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Circulating big endothelin-1 is disproportionately elevated in obstructive sleep apnea
Plasma endothelin-1 (ET-1) elevations have been associated with cerebrovascular pathology. Previously reported elevations in obstructive sleep apnea (OSA) may indicate cerebral injury, cerebrovasoactive strain of sleep-related breathing disturbances (SRBD), or a secondary peripheral release.
Thus, plasma ET-1 and big ET-1 concentrations were measured in 26 severe untreated and treated OSA patients. Blood samples were taken in the evening, twice during sleep, in the morning, and one hour after awakening.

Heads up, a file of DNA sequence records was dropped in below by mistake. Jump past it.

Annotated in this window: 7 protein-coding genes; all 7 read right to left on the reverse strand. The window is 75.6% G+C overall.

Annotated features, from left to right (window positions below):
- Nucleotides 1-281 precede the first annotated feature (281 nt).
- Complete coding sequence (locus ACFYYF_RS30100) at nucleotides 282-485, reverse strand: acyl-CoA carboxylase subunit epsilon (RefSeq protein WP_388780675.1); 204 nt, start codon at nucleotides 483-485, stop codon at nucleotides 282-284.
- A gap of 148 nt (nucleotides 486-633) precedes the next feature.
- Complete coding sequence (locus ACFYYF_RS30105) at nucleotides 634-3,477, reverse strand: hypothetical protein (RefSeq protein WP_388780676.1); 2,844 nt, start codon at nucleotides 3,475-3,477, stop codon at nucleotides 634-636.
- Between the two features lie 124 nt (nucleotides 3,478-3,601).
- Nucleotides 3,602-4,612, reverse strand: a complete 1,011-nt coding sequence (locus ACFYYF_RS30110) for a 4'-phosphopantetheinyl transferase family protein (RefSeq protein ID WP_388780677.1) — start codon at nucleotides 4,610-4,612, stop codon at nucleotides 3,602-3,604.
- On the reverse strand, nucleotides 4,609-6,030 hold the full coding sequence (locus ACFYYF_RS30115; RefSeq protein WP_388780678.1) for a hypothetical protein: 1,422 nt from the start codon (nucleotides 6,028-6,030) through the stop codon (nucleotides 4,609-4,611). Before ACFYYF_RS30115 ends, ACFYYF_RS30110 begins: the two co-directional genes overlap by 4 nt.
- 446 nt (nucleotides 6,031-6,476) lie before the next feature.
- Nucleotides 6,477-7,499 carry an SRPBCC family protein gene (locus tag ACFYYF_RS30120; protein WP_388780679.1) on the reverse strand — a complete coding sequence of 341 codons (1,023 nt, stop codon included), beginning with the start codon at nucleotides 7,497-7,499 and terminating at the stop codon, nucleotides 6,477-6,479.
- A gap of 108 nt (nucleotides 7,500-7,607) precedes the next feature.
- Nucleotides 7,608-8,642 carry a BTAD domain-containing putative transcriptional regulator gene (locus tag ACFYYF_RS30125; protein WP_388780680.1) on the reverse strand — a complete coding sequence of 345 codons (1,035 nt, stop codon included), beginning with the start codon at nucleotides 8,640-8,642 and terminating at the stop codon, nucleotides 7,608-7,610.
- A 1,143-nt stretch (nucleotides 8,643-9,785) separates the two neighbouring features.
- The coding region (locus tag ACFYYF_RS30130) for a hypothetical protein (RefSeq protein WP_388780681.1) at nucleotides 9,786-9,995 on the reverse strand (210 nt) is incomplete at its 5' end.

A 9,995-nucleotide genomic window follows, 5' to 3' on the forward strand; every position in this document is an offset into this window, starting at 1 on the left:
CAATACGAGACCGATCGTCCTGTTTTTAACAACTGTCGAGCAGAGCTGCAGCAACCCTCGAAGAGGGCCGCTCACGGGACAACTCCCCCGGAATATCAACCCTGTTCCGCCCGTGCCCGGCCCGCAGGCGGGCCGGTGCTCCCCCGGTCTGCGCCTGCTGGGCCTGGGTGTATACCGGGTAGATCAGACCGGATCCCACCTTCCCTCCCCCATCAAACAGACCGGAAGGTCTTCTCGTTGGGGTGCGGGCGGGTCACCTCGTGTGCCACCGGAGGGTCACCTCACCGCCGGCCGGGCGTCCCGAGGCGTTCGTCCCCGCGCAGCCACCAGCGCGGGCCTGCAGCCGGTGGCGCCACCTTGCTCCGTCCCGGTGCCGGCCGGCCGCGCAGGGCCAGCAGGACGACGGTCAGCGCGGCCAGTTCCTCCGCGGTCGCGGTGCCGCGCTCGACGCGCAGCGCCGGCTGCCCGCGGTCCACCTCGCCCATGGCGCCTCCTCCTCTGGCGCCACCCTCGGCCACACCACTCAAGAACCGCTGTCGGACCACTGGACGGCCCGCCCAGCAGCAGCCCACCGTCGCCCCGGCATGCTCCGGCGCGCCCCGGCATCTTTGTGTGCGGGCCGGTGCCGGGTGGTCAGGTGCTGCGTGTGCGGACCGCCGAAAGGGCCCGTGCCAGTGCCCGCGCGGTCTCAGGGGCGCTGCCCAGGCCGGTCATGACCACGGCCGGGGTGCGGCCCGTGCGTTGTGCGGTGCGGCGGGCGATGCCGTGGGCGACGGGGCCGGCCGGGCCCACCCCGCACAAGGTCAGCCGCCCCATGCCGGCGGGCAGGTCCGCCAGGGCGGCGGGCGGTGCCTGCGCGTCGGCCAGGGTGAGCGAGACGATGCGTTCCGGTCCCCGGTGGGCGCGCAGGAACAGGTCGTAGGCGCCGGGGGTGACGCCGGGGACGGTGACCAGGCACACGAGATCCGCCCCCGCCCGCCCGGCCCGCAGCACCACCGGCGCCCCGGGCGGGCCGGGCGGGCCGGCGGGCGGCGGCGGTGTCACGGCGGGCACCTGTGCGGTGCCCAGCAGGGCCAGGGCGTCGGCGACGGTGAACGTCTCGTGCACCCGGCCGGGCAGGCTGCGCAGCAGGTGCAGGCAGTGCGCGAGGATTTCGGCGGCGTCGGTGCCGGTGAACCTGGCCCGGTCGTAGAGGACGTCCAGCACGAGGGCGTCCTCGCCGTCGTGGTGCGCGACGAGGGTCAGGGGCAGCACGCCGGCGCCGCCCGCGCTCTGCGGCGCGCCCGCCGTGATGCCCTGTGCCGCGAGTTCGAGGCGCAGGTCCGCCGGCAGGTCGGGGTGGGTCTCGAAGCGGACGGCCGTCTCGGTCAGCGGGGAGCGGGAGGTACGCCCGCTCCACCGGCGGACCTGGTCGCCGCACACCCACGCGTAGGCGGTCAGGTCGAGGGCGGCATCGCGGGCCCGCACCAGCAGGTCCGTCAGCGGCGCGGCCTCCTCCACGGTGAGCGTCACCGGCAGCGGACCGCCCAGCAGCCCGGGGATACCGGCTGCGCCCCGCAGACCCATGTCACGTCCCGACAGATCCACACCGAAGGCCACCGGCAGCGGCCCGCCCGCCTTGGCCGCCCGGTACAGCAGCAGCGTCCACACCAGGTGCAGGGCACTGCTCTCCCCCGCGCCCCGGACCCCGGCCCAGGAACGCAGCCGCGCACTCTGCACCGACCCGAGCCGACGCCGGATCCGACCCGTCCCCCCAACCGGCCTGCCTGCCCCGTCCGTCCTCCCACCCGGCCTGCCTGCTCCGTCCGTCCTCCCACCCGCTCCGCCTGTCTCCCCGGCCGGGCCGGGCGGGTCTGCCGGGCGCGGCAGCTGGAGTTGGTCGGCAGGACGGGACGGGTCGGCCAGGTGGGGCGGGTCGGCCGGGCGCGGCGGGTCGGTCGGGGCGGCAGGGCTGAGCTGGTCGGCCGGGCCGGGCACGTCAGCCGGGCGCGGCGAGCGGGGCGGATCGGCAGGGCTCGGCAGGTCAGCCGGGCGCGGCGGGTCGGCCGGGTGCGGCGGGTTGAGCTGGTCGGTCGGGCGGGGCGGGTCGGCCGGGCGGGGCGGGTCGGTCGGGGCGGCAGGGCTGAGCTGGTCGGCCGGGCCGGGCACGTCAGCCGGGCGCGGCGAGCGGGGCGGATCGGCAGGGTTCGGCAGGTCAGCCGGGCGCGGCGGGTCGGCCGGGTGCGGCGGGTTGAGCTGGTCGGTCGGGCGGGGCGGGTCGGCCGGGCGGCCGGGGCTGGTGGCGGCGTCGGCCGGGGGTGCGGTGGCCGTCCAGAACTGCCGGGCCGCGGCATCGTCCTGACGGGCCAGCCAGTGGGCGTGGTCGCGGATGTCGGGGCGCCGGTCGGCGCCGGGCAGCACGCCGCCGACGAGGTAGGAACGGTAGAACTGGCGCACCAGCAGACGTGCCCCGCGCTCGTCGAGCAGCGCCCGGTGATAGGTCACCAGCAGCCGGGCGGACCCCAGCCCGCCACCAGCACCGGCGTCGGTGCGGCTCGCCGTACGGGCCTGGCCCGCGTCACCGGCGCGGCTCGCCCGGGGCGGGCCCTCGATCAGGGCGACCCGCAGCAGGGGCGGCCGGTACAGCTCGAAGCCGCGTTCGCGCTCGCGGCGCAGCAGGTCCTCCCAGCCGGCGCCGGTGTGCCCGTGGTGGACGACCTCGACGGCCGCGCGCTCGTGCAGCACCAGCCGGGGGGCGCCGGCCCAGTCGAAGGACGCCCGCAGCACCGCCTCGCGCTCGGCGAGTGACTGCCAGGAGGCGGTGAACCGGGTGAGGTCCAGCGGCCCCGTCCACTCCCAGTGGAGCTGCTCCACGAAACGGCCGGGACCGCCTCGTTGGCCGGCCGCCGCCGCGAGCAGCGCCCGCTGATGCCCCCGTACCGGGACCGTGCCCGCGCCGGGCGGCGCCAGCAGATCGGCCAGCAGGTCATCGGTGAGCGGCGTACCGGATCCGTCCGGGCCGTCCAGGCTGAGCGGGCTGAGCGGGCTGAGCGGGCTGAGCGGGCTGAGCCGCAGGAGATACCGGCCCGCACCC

Despite marked SRBD plasma ET-1 concentrations in OSA were not pathologically elevated, nor changed during baseline sleep or under CPAP-treatment. In contrast, baseline plasma big ET-1 was twofold increased, slightly decreased under long-term CPAP, but still remained within the pathological range.
Marked cerebrovascular challenges resulting from SRBD do not cause any pathological increase of peripherally measurable plasma ET-1. Disproportionate big ET-1 elevations being quite stable even under sufficient treatment suggest an activation of the entire systemic endothelium above underlying breathing disturbances.